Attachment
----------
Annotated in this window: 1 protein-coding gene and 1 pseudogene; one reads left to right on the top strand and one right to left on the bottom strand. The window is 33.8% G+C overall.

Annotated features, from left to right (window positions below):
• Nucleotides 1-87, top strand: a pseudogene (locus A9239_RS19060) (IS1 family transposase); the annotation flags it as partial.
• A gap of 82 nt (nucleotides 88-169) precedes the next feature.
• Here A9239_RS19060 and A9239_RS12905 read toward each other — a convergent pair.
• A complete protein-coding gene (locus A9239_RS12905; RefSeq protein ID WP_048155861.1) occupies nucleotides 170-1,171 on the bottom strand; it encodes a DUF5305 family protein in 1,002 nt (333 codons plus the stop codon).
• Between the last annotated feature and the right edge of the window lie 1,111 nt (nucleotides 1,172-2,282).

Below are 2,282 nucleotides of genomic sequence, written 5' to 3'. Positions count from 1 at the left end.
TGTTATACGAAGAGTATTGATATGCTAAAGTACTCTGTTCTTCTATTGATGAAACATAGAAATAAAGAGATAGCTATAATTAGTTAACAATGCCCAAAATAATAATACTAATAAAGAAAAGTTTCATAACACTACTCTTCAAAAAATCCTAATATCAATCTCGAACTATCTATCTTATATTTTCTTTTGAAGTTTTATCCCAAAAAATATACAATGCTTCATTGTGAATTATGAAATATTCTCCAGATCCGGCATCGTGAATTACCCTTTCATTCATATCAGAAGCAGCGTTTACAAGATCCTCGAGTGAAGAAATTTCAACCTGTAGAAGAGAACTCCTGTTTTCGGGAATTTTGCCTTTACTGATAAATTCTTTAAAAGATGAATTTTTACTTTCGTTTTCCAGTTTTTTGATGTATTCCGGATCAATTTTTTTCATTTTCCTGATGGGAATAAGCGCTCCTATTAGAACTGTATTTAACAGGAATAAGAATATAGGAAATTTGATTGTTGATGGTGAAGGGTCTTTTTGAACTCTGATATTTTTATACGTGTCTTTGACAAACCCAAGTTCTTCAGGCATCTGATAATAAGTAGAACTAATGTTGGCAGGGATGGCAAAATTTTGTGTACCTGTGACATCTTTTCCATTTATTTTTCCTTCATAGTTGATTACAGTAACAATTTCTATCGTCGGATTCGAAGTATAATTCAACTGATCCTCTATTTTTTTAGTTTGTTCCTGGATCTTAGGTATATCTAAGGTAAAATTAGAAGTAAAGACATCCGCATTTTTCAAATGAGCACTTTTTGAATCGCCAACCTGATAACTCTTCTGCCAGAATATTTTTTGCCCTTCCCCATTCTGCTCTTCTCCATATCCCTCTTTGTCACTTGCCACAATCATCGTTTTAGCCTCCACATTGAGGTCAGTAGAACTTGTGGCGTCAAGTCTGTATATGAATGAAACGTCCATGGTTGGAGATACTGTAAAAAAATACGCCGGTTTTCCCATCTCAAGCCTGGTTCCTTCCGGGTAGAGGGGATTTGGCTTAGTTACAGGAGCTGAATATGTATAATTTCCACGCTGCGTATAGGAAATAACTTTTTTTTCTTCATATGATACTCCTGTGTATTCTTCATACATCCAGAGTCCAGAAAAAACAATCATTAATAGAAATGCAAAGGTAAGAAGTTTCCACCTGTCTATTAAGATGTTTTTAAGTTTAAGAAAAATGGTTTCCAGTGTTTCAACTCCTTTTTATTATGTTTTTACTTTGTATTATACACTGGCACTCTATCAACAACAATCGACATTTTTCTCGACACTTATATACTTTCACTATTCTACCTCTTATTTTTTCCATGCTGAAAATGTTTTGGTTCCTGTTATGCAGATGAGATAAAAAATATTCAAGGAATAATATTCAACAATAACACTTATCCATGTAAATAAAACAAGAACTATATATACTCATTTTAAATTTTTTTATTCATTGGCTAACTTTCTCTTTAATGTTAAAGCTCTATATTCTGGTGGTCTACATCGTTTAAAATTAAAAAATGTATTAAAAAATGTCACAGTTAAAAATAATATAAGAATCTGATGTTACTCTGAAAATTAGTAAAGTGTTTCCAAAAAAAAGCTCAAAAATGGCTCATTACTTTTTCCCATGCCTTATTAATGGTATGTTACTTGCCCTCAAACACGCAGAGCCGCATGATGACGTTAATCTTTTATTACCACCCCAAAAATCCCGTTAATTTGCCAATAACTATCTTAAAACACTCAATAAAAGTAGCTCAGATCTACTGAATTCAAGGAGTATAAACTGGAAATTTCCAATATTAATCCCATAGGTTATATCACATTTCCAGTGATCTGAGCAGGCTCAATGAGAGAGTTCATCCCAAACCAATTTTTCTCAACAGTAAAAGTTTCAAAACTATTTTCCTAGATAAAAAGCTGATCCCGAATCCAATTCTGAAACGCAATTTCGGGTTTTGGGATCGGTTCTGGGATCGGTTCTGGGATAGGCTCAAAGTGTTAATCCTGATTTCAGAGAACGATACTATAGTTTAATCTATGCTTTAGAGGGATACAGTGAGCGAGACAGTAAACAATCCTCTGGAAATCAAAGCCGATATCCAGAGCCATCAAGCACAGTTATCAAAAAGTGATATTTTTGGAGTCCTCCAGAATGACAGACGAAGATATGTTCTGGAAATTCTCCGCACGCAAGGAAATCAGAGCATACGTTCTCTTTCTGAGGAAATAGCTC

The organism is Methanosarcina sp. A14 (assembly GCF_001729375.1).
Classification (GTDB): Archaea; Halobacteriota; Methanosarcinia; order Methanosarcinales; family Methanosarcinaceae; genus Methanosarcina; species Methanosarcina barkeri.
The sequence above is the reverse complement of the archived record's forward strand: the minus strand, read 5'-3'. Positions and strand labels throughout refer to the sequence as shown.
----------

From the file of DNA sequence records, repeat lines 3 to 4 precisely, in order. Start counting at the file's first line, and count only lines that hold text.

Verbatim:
• Nucleotides 1-87, top strand: a pseudogene (locus A9239_RS19060) (IS1 family transposase); the annotation flags it as partial.
• A gap of 82 nt (nucleotides 88-169) precedes the next feature.